>  > ambiguous near east and west but it is not a problem in real life and is
>  > quick and easy to do on a calculator or slide rule. For those rare cases
>  > near east or west another formula could be use. The Az calculated with
>  > this formula is between zero and ninety degrees so you have to figure
>  > what quadrant you are in and convert to Zn but this is also not a
>  > problem in real life since you know the approximate direction when you
>  > pointed your sextant.   See:
>  > |
>  > |
>  >
>  > |
>  > |
>  >
>  >
>  > ================================
>  >
>  > This question has been around this list, and its predecessor, more than
>  > once, but it might as well get another airing.
>  >
>  > Gary has pointed out the ambiguity, for azimuths near East and West, which
>  > is the serious drawback to this method of working (more serious, in its way,
>  > that the poor precision at these angles, which Greg did recognise). But he
>  > pointed it out, only to dismiss it, as "not a problem in real life". I
>  > suggest he should think again. The fact that it may be "quick and easy to do
>  > on a calculator or slide rule" does not overcome those difficulties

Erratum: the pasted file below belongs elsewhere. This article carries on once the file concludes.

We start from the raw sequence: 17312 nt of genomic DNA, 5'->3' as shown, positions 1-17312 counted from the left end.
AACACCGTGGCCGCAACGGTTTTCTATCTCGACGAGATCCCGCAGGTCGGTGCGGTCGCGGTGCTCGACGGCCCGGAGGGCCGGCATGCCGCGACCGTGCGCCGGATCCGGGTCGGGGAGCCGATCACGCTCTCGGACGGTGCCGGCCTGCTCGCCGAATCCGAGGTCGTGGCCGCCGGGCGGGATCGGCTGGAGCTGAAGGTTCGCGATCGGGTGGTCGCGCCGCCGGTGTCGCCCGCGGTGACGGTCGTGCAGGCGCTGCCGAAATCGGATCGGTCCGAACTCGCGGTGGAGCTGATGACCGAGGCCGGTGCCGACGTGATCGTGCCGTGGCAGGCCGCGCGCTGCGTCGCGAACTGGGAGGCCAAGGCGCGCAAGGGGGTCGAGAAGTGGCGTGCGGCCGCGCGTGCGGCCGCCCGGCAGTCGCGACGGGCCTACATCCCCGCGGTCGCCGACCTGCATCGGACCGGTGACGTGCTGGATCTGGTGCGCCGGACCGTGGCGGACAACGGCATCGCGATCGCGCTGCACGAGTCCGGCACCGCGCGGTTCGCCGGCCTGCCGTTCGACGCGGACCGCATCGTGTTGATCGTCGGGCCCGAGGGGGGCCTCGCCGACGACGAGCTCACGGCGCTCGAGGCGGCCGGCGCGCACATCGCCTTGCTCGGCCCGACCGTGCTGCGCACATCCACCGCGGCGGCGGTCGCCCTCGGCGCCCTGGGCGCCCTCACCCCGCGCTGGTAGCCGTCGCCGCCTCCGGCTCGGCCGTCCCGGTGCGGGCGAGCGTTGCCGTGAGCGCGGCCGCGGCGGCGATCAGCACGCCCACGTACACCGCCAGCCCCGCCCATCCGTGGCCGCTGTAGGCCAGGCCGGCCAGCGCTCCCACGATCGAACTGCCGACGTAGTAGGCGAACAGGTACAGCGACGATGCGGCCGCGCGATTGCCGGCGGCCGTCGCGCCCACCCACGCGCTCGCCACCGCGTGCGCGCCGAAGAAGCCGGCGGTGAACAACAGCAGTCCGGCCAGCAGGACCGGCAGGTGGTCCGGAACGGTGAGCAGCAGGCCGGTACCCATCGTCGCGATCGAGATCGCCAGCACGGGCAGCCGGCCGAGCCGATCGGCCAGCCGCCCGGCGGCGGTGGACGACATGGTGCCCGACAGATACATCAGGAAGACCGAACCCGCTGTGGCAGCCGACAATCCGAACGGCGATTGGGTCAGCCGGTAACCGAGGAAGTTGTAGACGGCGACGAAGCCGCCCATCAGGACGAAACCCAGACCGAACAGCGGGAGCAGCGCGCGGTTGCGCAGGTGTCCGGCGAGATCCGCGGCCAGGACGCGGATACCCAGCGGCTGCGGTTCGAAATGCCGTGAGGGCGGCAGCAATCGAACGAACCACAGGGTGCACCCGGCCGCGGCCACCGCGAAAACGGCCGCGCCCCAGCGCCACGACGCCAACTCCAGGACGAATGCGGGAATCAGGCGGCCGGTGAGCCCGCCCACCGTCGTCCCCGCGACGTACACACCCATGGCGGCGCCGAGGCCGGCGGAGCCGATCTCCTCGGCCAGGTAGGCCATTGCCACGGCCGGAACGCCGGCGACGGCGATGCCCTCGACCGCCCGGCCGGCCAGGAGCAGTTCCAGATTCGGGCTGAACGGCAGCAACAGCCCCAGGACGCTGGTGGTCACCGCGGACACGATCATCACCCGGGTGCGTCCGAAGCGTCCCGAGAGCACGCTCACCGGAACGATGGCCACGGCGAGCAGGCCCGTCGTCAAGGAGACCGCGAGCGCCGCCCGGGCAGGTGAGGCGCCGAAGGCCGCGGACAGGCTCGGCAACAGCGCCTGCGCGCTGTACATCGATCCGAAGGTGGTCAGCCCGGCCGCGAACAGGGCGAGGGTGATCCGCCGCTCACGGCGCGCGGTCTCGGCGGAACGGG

>  >
>  > He refers to those "rare cases" when the object is near East or West. Not so
>  > rare, however. In the tropics, there are two periods of the year when the
>  > Sun is either nearly-East or nearly-West, the whole day through. Elsewhere,
>  > it's always near East-West twice a day, in Summer, just the best time for
>  > determining longitude.
>  >
>  > The difficulty is that it's impossible to distinguish, by this method,
>  > between azimuths greater than 90�, and azimuths correspondingly less than
>  > 90�, such as between azimuths of 80� and 100�, as their sines are exactly
>  > the same. As long as those azimuths differ sufficiently from 90�, there's no
>  > problem; it's obvious which is the right value. Perhaps Gary is confident of
>  > his ability to distinguish between azimuths of 80� and 100�, but could he do
>  > so, in rough weather, for a high sky-object that might be 85�, or might be
>  > 95�? If he got that choice wrong, the resulting 10� of error could upset a
>  > position calculation, unless the intercept happened to be a short one.
>  >
>  > Gary suggests that in such cases, a navigator could use a different formula,